01/10/2013 13:48 BST | Updated 01/10/2013 13:53 BST

Cameron Wants Second Term As PM... This Time Without Nick Clegg

Cameron during a meeting with a group of health professionals during a visit to the Range Medical Centre, in Whalley Range, Manchester
Cameron during a meeting with a group of health professionals during a visit to the Range Medical Centre, in Whalley Range, Manchester

In perhaps the least surprising revelation of the Tory Party conference, David Cameron has expressed his desire to serve a second term as prime minister and this time without Nick Clegg.

Speaking on Tuesday, Cameron said that his policy returning Britain to a surplus meant that there was no room for a "spending splurge" should the Tories be returned to government following the 2015 vote. But he denied that the self-imposed constraint - announced yesterday by Chancellor George Osborne - would necessarily mean more reductions in spending on public services, and hinted that there could be more tax cuts in the offing.

There has been much speculation in Westminster that the Conservative leader might stand down half-way through a second term as Prime Minister - possibly after the 2017 referendum which he has promised on the UK's membership of the European Union. But asked about his plans during a round of TV interviews at the Conservative conference in Manchester, Cameron told ITV News: "When it comes to the next election, I will be putting myself forward for a full term - that's what I will do."

Cameron said that the Tories were "only just beginning the work" of putting the British economy back on a stable footing. "Mending what was broken is only half the job," he said. "The real job I am committed to is building a recovery and an economy for all, so that everyone benefits as the economy starts to grow and we start to turn that corner. That's what really fires me up, rather than just getting us out of the mess we were left... We are only just beginning the work. I don't want to quit half way through that. I want to get that done and get it done properly."

Osborne's announcement that the Conservatives will aim to deliver a surplus - spending less as a Government than they take in from taxes and other revenues - even if they succeed in eliminating the deficit in 2018 as planned has led to predictions of seven more years of austerity economics.

But Cameron told the BBC: "It doesn't necessarily mean that. We've set out our spending plans for 2015/16 and the spending totals for the following two years. What it means is not further cuts over and above that, necessarily, but it means you couldn't possibly go on a sort of spending splurge once you've done the difficult work - and it wouldn't be right for the country to do so." Osborne's pledge represented a challenge to the other parties, he said.

"The key point is, is it right to target a surplus at the end of the next Parliament?" asked Cameron. "I think if you don't put aside some money in the good years, you build up a real potential problem for yourself. As the Chancellor put it yesterday, the last crisis took us to the brink. If we don't pay down some of our debt levels, then the next crisis could take us over the brink.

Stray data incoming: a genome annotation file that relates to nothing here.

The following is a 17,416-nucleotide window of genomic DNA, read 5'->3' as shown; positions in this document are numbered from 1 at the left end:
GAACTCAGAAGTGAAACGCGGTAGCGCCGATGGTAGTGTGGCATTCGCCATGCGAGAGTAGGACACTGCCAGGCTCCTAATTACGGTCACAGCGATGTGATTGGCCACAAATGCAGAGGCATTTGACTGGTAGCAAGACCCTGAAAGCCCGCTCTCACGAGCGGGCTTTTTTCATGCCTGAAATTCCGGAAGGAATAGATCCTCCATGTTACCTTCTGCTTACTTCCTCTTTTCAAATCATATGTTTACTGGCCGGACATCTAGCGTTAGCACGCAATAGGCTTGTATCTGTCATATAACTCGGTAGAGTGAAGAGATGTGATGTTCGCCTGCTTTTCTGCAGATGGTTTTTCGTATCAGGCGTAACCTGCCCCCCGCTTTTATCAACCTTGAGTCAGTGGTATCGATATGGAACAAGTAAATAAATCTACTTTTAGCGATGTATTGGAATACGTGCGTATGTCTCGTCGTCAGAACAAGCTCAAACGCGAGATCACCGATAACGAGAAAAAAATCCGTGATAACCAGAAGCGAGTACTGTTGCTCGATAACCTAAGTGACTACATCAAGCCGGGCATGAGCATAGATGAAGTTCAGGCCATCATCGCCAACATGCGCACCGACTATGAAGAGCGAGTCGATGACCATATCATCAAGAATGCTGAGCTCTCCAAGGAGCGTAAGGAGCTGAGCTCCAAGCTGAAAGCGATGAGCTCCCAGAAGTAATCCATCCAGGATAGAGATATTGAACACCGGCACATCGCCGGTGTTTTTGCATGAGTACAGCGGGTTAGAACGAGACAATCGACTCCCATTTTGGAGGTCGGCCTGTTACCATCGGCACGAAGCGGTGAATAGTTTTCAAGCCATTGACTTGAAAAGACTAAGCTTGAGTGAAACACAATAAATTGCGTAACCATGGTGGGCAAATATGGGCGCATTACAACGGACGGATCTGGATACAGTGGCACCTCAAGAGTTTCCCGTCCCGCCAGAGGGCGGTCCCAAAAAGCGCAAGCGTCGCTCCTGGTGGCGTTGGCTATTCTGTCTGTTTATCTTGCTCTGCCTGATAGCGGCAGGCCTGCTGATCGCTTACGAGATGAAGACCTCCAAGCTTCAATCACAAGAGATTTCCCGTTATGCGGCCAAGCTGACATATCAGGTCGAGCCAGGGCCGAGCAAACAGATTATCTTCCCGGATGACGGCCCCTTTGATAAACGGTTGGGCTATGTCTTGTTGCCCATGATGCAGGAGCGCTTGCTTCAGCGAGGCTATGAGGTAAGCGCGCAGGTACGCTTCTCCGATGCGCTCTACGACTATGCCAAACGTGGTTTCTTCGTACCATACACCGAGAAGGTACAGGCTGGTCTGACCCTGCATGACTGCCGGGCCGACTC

"Would you want a government that is not targeting a surplus in the next Parliament, that just said no we are going to run overdrafts all the way through the next Parliament? I don't think that would be responsible. So the other parties are going to have to answer the question do you think it's right to have a surplus? I do."

Cameron acknowledged that the freeze "could mean a real-terms freeze in public spending" over the years 2015-20, but pointed out that if unemployment fell and tax revenues rose over that period, it might be possible to increase spending by Government departments and still run a surplus. He appeared to signal that there could also be room for tax cuts, telling ITV News he wanted to enable people to "keep more of their own money to spend as they choose".

"Do we need to do more to prove that this recovery is going to deliver for hard-working people who face steep rises in the cost of living? Of course we do," said Cameron. "Let's help people get their first home, help people get an apprenticeship and start a business. Let's help put more money back into people's pockets, more of the money they have earned.

"The job isn't done. We have started to turn the corner, but it's the type of recovery that we build that really matters. It mustn't be like the old booms of the past where the bankers made loads, lots of people were allowed to stay on welfare and hard-working people were left behind. That's wrong. We need to do more, because budgets are under pressure and, yes, it is good that the employment picture has recovered but we do need to turn that into increases in living standards by allowing people to keep more of their own money to spend as they choose."

Asked whether he would secretly prefer a second period in coalition with Liberal Democrats, in order not to be beholden to rebellious right-wingers if the Tories win a narrow majority, Cameron replied: "Frankly, no... I sense, and I think the British people senses, it is now time for a government with a stronger mandate and a clearer accountability, so you know that what you get in the manifesto happens in government. That means a Conservative-only government. That's what I will be fighting for and I think it is achievable."

"I don't choose to talk about the things I can't get done because I am in coalition, because I am a positive kind of guy. But actually there is a lot I want to do that we are held back from." He rejected suggestions that he was "detached" from traditionalist elements in his own party, saying. "The Conservative Party itself is a coalition and that is one of the great things about it. It includes a lot of people with different views but it is my team."